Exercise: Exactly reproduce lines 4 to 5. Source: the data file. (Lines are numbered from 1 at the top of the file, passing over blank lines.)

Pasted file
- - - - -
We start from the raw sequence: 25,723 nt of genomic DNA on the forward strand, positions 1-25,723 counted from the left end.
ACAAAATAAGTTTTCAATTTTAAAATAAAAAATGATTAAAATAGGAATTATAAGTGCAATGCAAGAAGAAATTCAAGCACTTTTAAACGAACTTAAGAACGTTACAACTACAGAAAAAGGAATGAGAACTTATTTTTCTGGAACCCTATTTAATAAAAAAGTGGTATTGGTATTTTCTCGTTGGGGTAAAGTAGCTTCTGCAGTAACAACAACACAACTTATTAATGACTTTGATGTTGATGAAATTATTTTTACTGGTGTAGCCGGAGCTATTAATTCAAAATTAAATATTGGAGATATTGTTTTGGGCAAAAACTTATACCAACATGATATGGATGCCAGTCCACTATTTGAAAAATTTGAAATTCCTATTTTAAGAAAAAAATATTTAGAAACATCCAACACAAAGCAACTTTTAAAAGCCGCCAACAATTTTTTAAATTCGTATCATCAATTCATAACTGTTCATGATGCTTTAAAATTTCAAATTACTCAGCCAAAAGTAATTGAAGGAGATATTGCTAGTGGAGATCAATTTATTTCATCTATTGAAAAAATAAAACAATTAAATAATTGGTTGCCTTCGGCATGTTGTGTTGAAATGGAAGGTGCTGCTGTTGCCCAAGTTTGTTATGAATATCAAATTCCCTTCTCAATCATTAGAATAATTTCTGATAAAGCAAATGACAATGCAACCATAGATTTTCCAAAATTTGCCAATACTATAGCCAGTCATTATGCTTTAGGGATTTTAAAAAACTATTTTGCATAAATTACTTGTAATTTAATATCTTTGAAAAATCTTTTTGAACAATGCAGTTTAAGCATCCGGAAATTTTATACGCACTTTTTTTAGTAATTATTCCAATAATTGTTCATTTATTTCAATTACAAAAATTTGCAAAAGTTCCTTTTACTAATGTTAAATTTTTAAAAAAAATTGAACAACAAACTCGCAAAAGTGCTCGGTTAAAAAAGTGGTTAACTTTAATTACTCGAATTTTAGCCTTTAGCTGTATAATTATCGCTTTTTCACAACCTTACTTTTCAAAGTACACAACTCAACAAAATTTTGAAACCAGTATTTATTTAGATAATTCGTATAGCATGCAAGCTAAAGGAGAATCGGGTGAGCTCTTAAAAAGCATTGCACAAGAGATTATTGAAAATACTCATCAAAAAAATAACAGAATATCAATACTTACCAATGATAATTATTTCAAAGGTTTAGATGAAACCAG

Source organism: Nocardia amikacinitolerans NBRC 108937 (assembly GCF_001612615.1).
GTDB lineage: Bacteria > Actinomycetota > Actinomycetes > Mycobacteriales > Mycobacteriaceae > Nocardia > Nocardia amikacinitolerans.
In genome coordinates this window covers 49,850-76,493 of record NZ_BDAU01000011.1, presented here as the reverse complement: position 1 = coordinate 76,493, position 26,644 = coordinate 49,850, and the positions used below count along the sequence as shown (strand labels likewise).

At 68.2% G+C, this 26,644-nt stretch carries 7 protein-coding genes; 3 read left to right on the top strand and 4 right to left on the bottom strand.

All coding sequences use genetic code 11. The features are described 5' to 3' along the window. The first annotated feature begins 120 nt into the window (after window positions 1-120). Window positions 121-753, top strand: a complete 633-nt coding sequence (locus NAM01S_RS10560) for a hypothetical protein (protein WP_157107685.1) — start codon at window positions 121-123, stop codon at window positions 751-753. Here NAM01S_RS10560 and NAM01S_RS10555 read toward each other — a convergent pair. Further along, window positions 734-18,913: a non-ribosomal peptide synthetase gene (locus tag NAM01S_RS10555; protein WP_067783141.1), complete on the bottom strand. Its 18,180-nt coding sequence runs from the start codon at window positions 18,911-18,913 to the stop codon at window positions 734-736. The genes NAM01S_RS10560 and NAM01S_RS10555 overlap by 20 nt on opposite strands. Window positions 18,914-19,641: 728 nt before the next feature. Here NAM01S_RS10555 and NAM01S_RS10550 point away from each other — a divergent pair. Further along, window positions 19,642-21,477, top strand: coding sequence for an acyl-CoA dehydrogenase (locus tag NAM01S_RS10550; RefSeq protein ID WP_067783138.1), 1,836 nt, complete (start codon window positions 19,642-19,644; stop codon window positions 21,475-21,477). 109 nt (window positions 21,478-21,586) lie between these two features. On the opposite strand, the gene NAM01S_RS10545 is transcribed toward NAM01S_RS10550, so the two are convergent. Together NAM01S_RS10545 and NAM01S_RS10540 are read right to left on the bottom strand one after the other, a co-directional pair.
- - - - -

GTDB lineage: Bacteria > Actinomycetota > Actinomycetes > Mycobacteriales > Mycobacteriaceae > Nocardia > Nocardia amikacinitolerans.
In genome coordinates this window covers 49,850-76,493 of record NZ_BDAU01000011.1, presented here as the reverse complement: position 1 = coordinate 76,493, position 26,644 = coordinate 49,850, and the positions used below count along the sequence as shown (strand labels likewise).